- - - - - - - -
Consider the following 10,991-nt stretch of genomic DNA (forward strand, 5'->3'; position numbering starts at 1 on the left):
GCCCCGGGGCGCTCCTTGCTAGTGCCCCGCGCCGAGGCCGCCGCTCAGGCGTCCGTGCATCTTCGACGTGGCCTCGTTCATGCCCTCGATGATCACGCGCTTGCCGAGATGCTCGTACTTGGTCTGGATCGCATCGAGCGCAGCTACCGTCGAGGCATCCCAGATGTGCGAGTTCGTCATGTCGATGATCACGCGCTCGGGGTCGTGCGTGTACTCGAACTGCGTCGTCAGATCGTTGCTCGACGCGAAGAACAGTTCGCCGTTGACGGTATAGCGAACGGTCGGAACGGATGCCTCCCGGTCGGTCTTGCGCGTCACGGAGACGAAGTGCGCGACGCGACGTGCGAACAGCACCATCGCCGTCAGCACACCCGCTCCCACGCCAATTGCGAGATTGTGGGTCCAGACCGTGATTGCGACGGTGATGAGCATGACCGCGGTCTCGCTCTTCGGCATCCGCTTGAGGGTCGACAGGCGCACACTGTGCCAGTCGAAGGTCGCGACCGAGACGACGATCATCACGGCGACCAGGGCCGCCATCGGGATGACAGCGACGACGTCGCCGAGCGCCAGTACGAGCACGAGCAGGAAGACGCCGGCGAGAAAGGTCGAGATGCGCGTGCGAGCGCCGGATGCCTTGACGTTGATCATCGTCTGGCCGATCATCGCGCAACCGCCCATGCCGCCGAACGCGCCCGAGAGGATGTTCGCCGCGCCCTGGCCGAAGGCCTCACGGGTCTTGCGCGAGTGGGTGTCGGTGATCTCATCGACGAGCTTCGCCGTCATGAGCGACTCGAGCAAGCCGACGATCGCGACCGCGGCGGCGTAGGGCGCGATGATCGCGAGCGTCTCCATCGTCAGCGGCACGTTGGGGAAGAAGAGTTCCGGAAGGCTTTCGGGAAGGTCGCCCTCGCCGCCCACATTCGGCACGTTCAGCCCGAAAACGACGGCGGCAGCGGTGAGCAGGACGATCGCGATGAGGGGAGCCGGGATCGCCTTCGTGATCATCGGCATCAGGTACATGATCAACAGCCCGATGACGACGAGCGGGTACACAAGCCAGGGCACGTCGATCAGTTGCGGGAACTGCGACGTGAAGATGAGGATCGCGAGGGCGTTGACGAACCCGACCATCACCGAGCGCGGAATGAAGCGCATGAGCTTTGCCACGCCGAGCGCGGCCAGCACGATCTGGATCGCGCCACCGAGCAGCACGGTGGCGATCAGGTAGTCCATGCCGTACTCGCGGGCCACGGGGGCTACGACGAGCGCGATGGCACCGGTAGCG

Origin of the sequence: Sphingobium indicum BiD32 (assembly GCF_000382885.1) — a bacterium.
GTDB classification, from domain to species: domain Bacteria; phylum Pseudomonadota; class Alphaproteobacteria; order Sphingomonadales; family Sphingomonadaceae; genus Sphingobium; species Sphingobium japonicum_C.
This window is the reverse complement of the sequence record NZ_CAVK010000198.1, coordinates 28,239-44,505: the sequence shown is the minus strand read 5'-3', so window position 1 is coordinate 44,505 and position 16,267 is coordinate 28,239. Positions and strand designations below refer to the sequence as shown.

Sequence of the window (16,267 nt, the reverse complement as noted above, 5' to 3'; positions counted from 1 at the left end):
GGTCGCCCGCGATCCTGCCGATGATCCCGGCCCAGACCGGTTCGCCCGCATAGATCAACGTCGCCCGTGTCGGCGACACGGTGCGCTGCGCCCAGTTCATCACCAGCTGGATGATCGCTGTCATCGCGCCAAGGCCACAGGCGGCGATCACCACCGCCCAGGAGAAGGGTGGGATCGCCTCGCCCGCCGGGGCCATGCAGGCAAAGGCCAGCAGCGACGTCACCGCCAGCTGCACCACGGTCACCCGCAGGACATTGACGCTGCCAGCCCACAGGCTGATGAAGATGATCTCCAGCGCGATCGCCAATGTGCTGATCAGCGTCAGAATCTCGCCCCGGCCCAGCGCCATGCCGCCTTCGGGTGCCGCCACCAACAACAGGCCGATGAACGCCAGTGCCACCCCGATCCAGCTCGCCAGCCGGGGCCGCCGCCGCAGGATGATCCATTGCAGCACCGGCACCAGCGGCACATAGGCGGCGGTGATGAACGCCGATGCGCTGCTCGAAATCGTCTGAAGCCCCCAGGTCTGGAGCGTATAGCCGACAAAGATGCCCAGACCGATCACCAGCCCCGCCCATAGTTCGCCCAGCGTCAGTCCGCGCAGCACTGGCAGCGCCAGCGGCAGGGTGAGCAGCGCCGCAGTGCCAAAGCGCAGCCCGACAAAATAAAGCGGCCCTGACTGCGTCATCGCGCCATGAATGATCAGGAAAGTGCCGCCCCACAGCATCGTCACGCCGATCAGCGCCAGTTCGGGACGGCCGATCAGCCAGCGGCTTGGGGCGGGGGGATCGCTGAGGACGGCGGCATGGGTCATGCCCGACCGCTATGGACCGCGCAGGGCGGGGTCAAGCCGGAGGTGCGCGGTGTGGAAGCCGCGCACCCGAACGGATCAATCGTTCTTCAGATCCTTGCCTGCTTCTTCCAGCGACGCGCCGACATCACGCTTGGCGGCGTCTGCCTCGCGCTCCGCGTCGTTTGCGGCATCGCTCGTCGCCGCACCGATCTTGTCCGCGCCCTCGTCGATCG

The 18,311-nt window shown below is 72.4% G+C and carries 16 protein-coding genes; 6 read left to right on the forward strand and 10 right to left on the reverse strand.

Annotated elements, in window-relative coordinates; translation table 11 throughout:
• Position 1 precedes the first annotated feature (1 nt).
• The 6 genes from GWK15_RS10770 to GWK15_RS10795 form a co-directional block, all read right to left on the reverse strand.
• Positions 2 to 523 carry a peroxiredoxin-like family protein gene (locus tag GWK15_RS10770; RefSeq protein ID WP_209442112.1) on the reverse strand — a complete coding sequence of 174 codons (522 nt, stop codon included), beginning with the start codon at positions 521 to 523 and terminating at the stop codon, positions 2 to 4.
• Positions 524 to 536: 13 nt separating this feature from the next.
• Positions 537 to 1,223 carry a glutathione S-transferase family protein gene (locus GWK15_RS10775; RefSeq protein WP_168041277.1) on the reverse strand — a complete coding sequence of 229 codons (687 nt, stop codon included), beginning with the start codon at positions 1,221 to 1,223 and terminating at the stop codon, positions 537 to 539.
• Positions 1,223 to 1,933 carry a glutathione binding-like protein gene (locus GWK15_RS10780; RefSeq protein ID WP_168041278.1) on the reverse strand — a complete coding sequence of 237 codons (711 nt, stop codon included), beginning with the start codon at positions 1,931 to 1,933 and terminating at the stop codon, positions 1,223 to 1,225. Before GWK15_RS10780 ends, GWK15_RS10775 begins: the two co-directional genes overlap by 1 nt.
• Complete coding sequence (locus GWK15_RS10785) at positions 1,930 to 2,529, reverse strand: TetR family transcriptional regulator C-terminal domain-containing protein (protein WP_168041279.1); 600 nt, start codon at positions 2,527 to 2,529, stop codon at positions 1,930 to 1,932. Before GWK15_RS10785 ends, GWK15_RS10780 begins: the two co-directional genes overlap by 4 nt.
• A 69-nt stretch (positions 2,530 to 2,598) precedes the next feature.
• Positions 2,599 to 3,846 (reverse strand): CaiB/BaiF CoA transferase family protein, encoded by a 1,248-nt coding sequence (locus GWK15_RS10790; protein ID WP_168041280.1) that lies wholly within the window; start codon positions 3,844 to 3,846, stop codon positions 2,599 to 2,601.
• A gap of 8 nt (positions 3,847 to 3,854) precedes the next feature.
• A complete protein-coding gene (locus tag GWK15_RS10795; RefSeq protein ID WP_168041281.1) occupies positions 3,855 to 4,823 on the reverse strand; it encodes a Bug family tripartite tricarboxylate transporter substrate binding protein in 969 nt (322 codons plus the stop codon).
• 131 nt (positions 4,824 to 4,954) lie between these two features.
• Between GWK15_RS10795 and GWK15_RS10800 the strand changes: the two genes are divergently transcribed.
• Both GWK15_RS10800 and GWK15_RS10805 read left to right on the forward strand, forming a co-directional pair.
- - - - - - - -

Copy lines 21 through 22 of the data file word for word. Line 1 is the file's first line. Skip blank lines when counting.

• 131 nt (positions 4,824 to 4,954) lie between these two features.
• Between GWK15_RS10795 and GWK15_RS10800 the strand changes: the two genes are divergently transcribed.